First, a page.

Peng Shuai is a China number one
Chinese tennis player Peng Shuai says an email accusing her of drug cheating is a false claim, with three other players also named in the document.
Two days after reports of drug tests that missed “potential stimulants”, a journalist told the BBC that a letter had been sent to all 42 tennis players after a positive test at a Grand Slam.
The letter also names French Open players Kristina Mladenovic and Alexandra Dulgheru and South African Raven Klaasen.
Peng, 31, says the email is based on old gossip, and has shown the BBC what it states to be an email from 2013.
A press officer for the South African Tennis Association later said there was no record of a meeting with the website, TennisBigs.
Peng said: “I didn’t think this is true. I think it’s all just gossip. There are so many people who are blowing this one up.”
Mladenovic and Dulgheru are not fit to comment for the time being.
The attorney for Klaasen told the BBC: “The email that is being circulated does not contain the name of our client or any other names, but is simply a name of a suspect player. We have requested that a correct name is put in the document.”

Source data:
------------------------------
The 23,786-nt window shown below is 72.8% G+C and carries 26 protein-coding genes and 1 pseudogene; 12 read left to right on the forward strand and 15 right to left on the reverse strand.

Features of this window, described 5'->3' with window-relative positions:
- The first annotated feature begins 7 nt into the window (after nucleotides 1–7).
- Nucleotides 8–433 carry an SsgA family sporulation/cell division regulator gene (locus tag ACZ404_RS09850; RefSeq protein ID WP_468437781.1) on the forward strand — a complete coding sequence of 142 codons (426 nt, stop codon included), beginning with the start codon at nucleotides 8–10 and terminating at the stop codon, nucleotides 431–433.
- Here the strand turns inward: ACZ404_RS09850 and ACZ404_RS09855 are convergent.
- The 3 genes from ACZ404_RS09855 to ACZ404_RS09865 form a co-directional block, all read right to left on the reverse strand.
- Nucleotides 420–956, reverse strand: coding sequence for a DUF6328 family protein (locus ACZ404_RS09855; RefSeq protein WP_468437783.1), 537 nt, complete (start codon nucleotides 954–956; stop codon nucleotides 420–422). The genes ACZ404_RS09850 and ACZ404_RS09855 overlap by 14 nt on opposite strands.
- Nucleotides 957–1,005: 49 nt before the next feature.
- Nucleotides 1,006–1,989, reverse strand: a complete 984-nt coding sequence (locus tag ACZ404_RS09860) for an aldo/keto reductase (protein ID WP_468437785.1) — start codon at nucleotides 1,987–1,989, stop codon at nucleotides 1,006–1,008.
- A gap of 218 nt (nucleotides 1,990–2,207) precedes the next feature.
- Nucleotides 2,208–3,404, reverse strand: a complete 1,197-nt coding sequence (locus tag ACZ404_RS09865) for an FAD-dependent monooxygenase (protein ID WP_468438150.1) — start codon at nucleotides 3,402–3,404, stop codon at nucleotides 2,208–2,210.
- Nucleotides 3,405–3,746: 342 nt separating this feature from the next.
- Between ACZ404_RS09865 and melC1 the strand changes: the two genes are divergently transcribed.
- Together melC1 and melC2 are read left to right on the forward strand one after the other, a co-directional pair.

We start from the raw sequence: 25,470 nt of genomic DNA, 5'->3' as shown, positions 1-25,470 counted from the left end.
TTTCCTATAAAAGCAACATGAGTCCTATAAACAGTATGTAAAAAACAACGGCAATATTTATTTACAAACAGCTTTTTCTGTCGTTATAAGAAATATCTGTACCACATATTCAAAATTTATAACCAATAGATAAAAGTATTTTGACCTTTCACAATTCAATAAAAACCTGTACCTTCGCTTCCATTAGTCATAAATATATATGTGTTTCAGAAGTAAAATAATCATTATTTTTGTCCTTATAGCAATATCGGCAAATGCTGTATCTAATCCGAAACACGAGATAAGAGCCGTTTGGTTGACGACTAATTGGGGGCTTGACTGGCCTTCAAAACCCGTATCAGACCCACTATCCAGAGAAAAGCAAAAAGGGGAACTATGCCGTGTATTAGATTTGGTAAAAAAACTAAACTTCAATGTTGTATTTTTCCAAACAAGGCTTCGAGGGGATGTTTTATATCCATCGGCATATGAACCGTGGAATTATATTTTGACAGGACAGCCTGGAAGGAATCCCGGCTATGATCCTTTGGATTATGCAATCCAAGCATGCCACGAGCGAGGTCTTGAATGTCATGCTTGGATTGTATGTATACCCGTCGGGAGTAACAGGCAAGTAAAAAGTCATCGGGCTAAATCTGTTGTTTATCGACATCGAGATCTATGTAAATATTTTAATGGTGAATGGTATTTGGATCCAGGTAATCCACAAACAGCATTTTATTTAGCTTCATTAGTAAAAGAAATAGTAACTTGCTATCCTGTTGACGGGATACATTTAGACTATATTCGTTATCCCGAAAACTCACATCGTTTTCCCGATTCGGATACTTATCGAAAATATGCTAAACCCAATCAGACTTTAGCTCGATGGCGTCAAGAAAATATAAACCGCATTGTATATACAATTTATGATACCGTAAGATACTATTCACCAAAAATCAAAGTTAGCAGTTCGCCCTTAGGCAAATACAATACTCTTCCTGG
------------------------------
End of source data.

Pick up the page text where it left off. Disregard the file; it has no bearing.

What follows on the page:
A fourth player has also been named, according to a report on the website of BBC’s sister network, Radio 5 live.
In an email sent to all players at Wimbledon, the journalist claimed each was tested during June and had traces of an unidentified stimulant.
A new tennis anti-doping programme, which comes into force on 1 August, is mandatory for all major players from 2016. They are all free to be tested as often as they wish in the open and WTA Tour tournaments.
The credibility of the report will be put to the WTA and Tennis Integrity Unit in due course.
Match-fixing allegations have been bandied about in tennis
In May, 2006, four players were given suspensions for attempted manipulation of matches at an ITF men’s event in Thailand. The four – Kenny De Schepper, Dominik Hrbaty, Xavier Malisse and Victor Hanescu – had taken part in pre-qualifying for the tournament.
In December, 2009, American pro player Wayne Odesnik pleaded guilty to charges of conspiracy to accept bribes for spot fixing and is serving a two-year ban from the sport.
He was accused of paying over $600,000 in return for the fix of matches at the Insatiable tournament in Las Vegas, but the deal was aborted when the player in question refused to take part.